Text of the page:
GDPR for Estate Agents in Spain
The new European General Data Protection Regulation (GDPR) has serious implications for estate agents operating in Spain and all of Europe. The law will affect your websites and any other systems you use to hold user data, including your CRM as well as the way in which you should work. The coming GDPR for estate agents in Spain is something that needs to be prepared for if you haven’t already.
An estate agency collects data about its clients, and under the new law the agent is defined as a Data Controller. As a data controller, you are responsible for ensuring that the systems that you use comply with the law.
Most estate agents are small or medium sized companies, and some have not even heard of the regulations, yet ignorance is no excuse. The fines for non-compliance are astronomical, and will put you out of business, so you need to make sure that you are covered.
Countdown to GDPR
GDPR for Estate Agent Websites
New cookie consent requirements
The first and most obvious issue that is presented by GDPR for estate agents in Spain is the change required in your cookie notice. When cookies can identify an individual via their device (whether on its own or in conjunction with other information), it is considered personal data. Not all cookies are used in a way that could identify users, but most are, such as cookies for analytics, advertising and functional services, such as survey and chat tools.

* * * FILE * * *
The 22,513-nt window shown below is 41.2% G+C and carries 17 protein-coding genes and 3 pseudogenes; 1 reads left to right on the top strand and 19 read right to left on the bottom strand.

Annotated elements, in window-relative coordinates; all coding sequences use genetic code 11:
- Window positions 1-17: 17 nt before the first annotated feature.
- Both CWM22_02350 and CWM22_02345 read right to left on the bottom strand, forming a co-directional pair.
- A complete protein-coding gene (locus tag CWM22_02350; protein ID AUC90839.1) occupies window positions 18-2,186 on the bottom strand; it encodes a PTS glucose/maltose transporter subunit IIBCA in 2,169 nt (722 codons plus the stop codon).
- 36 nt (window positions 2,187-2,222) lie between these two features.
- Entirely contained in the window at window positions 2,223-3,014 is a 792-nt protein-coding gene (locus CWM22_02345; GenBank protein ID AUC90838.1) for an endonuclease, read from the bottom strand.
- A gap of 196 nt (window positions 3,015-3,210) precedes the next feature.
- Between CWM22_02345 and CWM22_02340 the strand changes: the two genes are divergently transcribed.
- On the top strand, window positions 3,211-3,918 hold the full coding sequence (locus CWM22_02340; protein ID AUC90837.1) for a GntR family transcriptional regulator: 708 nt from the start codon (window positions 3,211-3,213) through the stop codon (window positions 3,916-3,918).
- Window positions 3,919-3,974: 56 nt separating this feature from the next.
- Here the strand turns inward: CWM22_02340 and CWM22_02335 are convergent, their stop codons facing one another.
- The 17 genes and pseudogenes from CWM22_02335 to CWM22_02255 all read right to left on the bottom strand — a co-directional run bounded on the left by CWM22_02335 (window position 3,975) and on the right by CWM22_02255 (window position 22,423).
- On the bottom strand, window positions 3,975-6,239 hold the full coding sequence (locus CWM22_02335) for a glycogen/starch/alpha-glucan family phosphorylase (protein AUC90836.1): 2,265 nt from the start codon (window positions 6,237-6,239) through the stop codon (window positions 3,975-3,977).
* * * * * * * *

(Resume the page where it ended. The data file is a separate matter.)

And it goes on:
Implied consent is not enough
Messages like, ‘By using this site, you accept cookies’ are not compliant with GDPR. You need to provide free choice which effectively means a check box with opt-in (not opt-out) preferences to accept cookies and users need to be able to change their options at any time.
Types of Cookies
When your website loads for a new user, only the cookies necessary for the site’s functionality should be loaded.
The user must be made aware that some cookies will be loaded to their browser in order for the site to function correctly. This would should be in the form of a cookie notice banner, which must be displayed prominently.
Functional cookies will allow the site to remember what properties they have searched for in order to present the right list to them, or remember their cookie preferences.
The second type of cookies are those that collect statistical data on users, such as some of the Google analytics cookies. Although these cookies do not collect data that can identify a user, the user must still be able to opt out of their use. This option should be available on the cookie banner, normally in the form of a tick box.
Personal Data Cookies
The third type of cookie does identify the user individually. These cookies include Google analytics cookies that record the device and location of the user, as well as cookies set by advertising networks such as Google or Facebook. These marketing cookies require the user to opt in to their use, again by a tick box. This tick box must be unticked by default so a user actually needs to opt in to their usage.
User consent to process their data